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FEATURE: Russian invasion pits energy security against energy transition in US


Policymakers must strike careful balance

Security framing could sell transition policies

  • Author
  • Brandon Mulder
  • Editor
  • Richard Rubin
  • Commodity
  • Coal Electric Power Energy Transition LNG Natural Gas Oil

Security concerns quickly took ahold of the European energy transition following the Ukraine invasion as countries shifted near-term energy policies back in favor of hydrocarbons and nuclear. And while US markets have remained relatively insulated from the full effects of the global energy crisis, experts note how national security priorities are beginning to shape, and possibly eclipse, the US energy transition as well.

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There's a litany of ways Russia's Feb. 24 attack has already changed the course the European transition. Traditional fuels that were once taboo to European policymakers and investors have suddenly gained new appeal in a post-invasion world of surging energy prices.

On March 21, for instance, Belgium agreed to extend the lives of two nuclear power reactors by 10 years, reversing its earlier ambition to phase out all nuclear generation by 2025. And days earlier, Germany agreed to keep several coal plants in reserve that were previously slated for shuttering.

This trend has carried into the private sector as well. On March 7, the German power company Uniper announced that it was reviving a scrapped LNG import terminal project on Germany's north coast in order to bolster domestic energy flows while Germany reduces dependence on Russian imports. That terminal project was originally abandoned in 2020 after it failed to attract enough interest in the market.

"This geopolitical earthquake has made the Europeans shift their viewpoint on this," said Meghan O'Sullivan, director of the Geopolitics of Energy Project at Harvard, during the CERAWeek by S&P Global energy conference .

In the US, the crisis quickly reshaped climate and energy policy discussions, putting President Joe Biden's climate agenda on uncertain footing. Republicans quickly coalesced around calls for increasing domestic oil and natural gas production to bolster energy security, while Democrats have highlighted the importance of renewables and clean tech as a panacea volatile fossil fuel markets.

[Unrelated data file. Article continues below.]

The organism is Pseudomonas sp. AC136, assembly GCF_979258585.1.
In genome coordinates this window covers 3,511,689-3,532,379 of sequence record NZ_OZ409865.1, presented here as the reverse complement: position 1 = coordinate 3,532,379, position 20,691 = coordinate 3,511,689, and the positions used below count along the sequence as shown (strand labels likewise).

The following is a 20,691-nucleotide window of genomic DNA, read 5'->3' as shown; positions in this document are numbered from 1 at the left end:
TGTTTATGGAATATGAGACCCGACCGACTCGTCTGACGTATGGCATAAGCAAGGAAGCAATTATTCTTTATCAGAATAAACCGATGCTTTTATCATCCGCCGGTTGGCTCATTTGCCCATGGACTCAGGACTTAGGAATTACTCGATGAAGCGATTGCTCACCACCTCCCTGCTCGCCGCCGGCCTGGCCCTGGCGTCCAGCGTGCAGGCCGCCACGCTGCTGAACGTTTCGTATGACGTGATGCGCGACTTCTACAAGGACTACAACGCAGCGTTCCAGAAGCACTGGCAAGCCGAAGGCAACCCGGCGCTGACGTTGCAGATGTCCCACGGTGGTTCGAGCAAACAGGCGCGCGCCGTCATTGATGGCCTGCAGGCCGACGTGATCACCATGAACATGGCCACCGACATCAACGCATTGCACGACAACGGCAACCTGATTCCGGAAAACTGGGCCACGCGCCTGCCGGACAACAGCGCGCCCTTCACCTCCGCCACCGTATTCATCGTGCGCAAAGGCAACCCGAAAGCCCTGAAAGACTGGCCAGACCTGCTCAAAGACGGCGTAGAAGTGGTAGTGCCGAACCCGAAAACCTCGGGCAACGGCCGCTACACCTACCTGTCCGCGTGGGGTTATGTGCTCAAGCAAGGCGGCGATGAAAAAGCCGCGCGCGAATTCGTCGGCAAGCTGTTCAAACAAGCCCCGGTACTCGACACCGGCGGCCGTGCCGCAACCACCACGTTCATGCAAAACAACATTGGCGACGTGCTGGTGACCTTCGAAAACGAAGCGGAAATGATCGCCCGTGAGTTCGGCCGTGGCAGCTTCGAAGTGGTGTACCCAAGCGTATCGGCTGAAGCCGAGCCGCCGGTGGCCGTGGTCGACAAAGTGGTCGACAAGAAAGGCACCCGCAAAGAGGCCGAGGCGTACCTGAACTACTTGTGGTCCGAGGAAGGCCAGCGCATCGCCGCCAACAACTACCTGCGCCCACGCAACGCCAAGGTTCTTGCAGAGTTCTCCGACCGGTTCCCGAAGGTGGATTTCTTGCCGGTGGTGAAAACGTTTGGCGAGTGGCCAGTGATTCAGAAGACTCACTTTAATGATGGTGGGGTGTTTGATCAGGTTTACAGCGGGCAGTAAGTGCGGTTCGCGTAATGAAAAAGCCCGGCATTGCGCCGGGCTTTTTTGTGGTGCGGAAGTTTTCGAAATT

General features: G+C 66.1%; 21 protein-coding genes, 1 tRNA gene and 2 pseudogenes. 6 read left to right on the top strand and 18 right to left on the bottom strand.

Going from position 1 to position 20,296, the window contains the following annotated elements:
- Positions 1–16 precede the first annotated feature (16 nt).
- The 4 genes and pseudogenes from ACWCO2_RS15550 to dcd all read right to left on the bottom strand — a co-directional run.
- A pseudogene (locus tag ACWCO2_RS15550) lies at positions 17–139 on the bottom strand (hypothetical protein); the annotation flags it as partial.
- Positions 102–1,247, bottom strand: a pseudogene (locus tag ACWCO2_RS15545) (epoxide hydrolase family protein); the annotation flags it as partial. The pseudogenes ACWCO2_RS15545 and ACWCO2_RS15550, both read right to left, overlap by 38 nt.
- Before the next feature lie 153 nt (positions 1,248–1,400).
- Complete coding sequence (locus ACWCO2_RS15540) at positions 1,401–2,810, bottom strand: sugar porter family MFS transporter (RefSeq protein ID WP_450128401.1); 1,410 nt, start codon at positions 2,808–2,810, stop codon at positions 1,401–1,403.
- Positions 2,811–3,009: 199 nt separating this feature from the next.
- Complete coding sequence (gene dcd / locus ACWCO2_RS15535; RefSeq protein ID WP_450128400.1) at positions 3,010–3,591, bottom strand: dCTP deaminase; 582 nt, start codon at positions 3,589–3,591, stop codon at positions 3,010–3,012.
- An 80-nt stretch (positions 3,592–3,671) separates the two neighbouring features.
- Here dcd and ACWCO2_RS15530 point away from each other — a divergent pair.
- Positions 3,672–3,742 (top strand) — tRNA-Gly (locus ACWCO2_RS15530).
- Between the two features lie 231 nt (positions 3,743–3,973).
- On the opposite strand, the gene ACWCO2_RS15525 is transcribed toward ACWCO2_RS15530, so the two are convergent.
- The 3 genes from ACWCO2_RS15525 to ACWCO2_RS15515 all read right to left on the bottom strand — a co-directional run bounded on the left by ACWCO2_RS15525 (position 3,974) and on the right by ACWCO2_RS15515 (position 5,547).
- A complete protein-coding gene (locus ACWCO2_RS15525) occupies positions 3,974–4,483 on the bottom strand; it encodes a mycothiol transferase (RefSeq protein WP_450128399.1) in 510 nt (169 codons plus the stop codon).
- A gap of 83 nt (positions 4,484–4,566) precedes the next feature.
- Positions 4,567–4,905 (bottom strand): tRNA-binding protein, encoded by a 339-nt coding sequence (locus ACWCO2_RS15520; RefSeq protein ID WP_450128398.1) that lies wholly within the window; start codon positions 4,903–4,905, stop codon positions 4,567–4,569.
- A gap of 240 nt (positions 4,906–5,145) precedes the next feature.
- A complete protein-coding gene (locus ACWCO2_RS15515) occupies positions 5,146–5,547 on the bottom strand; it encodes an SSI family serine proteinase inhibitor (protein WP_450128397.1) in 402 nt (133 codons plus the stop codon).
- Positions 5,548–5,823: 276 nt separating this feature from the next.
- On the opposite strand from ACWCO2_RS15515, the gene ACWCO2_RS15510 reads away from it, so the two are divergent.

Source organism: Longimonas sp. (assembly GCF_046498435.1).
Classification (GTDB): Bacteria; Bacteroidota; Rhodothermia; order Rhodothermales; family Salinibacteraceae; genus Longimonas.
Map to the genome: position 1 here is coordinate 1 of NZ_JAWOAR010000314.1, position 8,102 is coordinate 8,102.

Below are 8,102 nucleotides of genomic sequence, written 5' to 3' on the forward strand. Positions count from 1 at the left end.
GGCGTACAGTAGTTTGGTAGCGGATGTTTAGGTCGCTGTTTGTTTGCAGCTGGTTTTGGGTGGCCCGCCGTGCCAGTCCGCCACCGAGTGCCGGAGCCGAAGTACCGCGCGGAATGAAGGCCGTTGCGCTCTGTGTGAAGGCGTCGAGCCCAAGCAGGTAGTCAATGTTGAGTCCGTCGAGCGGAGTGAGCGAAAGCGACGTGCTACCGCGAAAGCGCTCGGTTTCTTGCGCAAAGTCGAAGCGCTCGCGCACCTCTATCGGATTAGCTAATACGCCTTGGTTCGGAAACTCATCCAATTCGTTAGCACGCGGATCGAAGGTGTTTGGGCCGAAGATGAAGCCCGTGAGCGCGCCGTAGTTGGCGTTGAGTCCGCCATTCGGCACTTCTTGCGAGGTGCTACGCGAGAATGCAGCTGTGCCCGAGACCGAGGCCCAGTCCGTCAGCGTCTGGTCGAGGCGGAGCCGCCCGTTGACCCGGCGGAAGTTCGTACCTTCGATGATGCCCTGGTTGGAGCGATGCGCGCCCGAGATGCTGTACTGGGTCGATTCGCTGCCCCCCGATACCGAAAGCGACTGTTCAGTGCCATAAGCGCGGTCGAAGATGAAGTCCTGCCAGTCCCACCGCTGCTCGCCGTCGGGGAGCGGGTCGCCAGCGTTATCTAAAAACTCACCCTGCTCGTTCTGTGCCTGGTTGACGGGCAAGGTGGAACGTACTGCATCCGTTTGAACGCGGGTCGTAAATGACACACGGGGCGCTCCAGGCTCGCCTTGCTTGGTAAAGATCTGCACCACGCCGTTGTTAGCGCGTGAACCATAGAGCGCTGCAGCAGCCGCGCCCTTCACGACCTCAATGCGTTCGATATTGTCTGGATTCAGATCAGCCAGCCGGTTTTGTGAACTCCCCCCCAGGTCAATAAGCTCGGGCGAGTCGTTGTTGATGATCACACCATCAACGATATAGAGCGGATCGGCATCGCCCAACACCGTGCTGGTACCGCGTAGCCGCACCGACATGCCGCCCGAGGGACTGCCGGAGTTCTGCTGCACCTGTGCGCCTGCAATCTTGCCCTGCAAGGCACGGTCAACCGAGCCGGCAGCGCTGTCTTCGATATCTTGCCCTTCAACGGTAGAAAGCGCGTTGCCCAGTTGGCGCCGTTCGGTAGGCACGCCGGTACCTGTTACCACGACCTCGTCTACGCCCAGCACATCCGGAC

Although energy security impacts in Europe have so far been more acute than in the US, "I do think you'll start seeing that here as oil prices stay high for longer," said Randy Bell, senior director for global energy security at the Atlantic Council.

While high natural gas prices have incentivized European nations to push for more energy efficiency measures to help ween off Russian gas imports, high gasoline prices in the US provides occasion to frame the adoption of more electric vehicles as an energy security issue, Bell said. Other clean technologies that would immediately benefit from energy security framing include hydrogen, for its potential to replace natural gas in hard-to-abate sectors, and nuclear generation.

"There is a real opportunity to use this to accelerate the energy transition, but managing these short-term risks requires some decisions that probably aren't good for climate," Bell said. "There is this opportunity if the right choices are made."

And while framing energy as a US national security issue is nothing new, the timing stands the chance of moving the needle on the Biden administration's climate agenda. Whereas conflicts like Ukraine typically deprioritize climate and environmental policies, developing a low carbon economy would be a highly effective security strategy, said S&P Global Emissions and Clean Energy Analyst Matthew Williams.

"Framing energy issues as important to US national security isn't a new idea, but it is evolving," Williams said. "Russia's action may spur the Biden administration to take climate more seriously, as the major climate provisions within Build Back Better have stalled."

But while the crisis may give the energy transition an opportunity to gain ground, Bell said he's careful to not be excessively optimistic, especially considering how it's prompted counties like Belgium to extend the lifeline of coal.

"There's a big risk that it actually slows down the energy transition because of having to manage these short-term issues, where using coal, using oil for power – which is crazy – is the only option," Bell said.

O'Sullivan agrees; the geopolitical shock of the Ukraine invasion carries the risk of causing energy security concerns to outweigh climate imperatives.

"If the world sees national security and climate change mitigation and adaptation as being in competition with one another, national security will win out," she said. "It's an irony, but the geopolitics of this transition could end up being the greatest threat to the transition itself."

But there remains the possibly that near-term energy security and long-term energy transition can find a balance, where "creative policy framework thinking" can serve both imperatives at once.

"I remain a little hopeful," O'Sullivan said. "If we can elevate the energy security conversation alongside the climate change one, but see them as integrated, then there's no reason why we can't do both at the same time. But it will take some create policymaking."